The World Health Organization (WHO) has been criticized for adding “gaming disorder” to their “disease classification manual.”
WHO described “gaming disorder” as “a pattern of gaming behavior (‘digital-gaming’ or ‘video-gaming’) characterized by impaired control over gaming, increasing priority given to gaming over other activities to the extent that gaming takes precedence over other interests and daily activities, and continuation or escalation of gaming despite the occurrence of negative consequences.”
Britain’s National Health Service (NHS) also announced they would start treating “gaming disorder.”
The classification, however, has prompted criticism from both gamers and professionals.
“We’re essentially pathologising a hobby, so what’s next? There are studies on tanning addiction, dance addiction, exercise addiction, but nobody is having a conversation about including them in ICD 11,” declared Bath Spa University lecturer Dr. Peter Etchells. “I don’t think policy should be informed by moral panics, which is what it feels like is happening at the moment.”
“What we’re doing then is over-diagnosing, we’re sort of pathologising a behaviour that for many people is not harmful in any way,” he continued, adding, “The best evidence that we currently have really suggests some screen time, some video game playing, is better than none at all, particularly for child wellbeing.”
Others took to Twitter to both criticize and mock WHO’s classification.
I had a gaming disorder in high school and to the horror of everyone around me I ended up with a bunch of cool like minded friends, and a stable career. Scary stuff.
— Jordan Maron (@CaptainSparklez) June 18, 2018
My “gaming disorder” kept me from hanging with the wrong crowd of people, motivated me to study computer science, and gave me a 10 year moderately successful Youtube career. So whatever.
— ZeRoyalViking (@ZeRoyalViking) June 18, 2018
sorry, tours cancelled… suffering from a severe gaming disorder. thanks WHO.
— Goat lord (@deadmau5) June 18, 2018
oh no. i am suffering from a "gaming disorder" welcome to snowflake city.
— Goat lord (@deadmau5) June 18, 2018
it's hard living with a gaming disorder
every time i go to the super market i pretend my shopping cart is actually a vehicle in mario kart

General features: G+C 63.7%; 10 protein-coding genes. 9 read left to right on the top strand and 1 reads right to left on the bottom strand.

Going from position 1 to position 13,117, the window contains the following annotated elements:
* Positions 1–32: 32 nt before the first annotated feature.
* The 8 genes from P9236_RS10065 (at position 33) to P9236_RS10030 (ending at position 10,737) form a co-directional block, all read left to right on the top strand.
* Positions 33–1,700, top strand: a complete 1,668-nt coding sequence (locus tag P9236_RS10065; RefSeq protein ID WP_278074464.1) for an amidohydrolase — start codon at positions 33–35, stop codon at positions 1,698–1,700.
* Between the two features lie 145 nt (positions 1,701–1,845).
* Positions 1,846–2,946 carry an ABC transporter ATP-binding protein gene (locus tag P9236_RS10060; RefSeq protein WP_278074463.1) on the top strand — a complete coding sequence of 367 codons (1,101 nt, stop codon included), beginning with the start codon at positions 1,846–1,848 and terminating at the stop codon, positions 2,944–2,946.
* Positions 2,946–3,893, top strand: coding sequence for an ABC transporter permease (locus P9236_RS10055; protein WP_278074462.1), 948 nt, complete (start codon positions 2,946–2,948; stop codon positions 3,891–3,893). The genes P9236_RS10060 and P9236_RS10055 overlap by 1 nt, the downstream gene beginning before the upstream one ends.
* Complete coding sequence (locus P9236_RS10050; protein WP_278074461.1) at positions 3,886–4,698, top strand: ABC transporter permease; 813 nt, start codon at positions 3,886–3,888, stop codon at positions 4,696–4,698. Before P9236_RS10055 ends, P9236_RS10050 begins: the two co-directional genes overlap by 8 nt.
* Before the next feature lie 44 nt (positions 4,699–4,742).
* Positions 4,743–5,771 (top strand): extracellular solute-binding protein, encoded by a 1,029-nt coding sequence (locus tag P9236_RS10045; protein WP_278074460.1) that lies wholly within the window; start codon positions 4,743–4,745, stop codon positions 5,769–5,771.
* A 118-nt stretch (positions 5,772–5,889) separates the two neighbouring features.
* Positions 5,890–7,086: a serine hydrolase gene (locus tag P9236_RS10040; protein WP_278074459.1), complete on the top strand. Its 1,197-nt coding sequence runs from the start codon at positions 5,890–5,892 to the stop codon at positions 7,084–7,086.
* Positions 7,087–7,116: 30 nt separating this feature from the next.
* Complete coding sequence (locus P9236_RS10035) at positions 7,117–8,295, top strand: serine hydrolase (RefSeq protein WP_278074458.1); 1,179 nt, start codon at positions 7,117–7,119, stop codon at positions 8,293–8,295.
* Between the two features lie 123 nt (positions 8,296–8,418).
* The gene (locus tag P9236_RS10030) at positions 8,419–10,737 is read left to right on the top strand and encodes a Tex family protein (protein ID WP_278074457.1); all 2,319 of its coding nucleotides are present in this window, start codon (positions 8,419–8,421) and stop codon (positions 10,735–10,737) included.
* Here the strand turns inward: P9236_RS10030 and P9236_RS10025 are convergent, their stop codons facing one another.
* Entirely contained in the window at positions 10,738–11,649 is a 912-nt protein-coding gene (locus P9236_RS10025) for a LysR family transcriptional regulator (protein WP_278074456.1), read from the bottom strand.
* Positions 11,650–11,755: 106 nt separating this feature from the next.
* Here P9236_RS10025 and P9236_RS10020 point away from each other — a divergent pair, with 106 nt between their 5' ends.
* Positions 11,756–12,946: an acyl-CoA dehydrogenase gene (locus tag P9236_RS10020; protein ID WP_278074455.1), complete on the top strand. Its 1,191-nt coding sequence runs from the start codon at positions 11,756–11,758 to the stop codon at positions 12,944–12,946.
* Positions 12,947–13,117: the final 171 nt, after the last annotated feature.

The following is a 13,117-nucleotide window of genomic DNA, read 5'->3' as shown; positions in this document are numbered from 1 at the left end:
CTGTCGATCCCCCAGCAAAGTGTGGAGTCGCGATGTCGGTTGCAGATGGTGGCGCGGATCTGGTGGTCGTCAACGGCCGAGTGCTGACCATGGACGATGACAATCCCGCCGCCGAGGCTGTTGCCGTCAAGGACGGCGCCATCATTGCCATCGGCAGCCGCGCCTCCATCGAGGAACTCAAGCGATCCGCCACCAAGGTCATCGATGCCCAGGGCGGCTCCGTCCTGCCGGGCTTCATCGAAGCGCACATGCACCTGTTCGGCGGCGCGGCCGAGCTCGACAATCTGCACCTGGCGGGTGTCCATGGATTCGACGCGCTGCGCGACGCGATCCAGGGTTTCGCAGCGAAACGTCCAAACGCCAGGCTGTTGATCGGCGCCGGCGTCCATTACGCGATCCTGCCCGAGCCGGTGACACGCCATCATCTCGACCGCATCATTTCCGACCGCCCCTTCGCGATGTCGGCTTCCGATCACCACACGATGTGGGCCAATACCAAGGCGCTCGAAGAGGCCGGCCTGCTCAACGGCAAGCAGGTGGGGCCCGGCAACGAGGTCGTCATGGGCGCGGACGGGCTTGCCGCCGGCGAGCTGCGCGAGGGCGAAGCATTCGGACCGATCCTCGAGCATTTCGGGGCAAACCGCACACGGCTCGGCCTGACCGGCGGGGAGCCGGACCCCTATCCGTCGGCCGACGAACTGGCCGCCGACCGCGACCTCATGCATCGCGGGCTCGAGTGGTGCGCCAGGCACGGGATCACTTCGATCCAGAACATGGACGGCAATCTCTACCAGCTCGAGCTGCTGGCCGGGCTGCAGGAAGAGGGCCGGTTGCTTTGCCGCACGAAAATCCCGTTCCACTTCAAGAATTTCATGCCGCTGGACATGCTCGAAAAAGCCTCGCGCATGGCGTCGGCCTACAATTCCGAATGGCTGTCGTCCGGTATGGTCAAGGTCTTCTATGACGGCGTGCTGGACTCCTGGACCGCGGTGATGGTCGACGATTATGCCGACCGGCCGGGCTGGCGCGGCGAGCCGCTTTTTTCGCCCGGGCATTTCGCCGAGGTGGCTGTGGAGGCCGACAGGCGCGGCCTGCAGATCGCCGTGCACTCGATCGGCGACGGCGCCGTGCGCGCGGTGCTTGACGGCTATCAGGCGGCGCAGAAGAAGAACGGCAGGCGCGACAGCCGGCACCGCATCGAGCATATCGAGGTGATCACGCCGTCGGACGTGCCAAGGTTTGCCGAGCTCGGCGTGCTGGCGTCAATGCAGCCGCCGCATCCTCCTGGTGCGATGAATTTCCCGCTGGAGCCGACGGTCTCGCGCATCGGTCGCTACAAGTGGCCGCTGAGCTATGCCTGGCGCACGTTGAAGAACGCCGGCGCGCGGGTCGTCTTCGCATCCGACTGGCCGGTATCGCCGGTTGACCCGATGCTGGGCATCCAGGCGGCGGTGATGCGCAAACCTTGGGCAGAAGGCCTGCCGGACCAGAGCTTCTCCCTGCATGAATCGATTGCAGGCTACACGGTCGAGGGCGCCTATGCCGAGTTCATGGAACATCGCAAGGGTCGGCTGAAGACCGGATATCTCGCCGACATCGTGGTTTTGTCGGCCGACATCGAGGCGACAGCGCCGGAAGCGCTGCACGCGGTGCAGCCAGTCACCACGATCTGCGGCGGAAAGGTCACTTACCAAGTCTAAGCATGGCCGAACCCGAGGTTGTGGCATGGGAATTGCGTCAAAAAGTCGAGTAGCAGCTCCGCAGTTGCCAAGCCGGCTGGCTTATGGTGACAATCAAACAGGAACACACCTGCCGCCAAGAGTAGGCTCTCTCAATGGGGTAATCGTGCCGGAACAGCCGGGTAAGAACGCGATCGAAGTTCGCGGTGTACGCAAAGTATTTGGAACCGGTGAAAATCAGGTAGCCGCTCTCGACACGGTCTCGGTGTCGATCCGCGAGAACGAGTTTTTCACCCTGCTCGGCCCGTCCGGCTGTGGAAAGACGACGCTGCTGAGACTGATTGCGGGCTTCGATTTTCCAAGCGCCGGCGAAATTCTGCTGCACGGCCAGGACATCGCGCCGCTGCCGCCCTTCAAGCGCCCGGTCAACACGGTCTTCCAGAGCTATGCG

if i go to mcdonalds my disorder makes me think im in overcooked and i jump over the counter to prepare food
— The Esports Writer (@FionnOnFire) June 18, 2018
RT if you are now designated as having a mental gaming disorder… 🏻♂️
— Chaos (@Chaosxsilencer) June 18, 2018
Fortnite's immense popularity amongst young people and the WHO's classification of "gaming disorder" as a diagnosis are creating a perfect storm of panicked, misinformed media stories about the evils of video games. Exhausting to combat this every time a game gets popular
— Keza MacDonald (@kezamacdonald) June 20, 2018
My “gaming disorder” helped me become a man of a good friend and I gotta is a great night for me and I gotta is a time of night for me a night out with a great night out of the stream and then I’ll play with you.
— Sp00n (@Sp00nerism) June 18, 2018
fuck, my excessive gaming disorder has helped me make friends and made my life 10x better. oh no.
— chaos (@WhosChaos) June 19, 2018
Worker: I've been working 20+ hours.
WHO: seems like you need some rest. You're working really hard
Reader: I've been reading 20+ hours
WHO: seems likes you enjoy reading a lot. Keep it!
Gamer: "I've been gaming for 20+ hours"
WHO: seems like you have a gaming disorder.
— Ryan coker-welch (@TheMoon112) June 20, 2018
“You could easily take out the word ‘gaming’ and put in ‘sex’ or ‘food’ or ‘watching the World Cup,’” criticized Oxford Internet Institute psychologist Andrew Przybylski.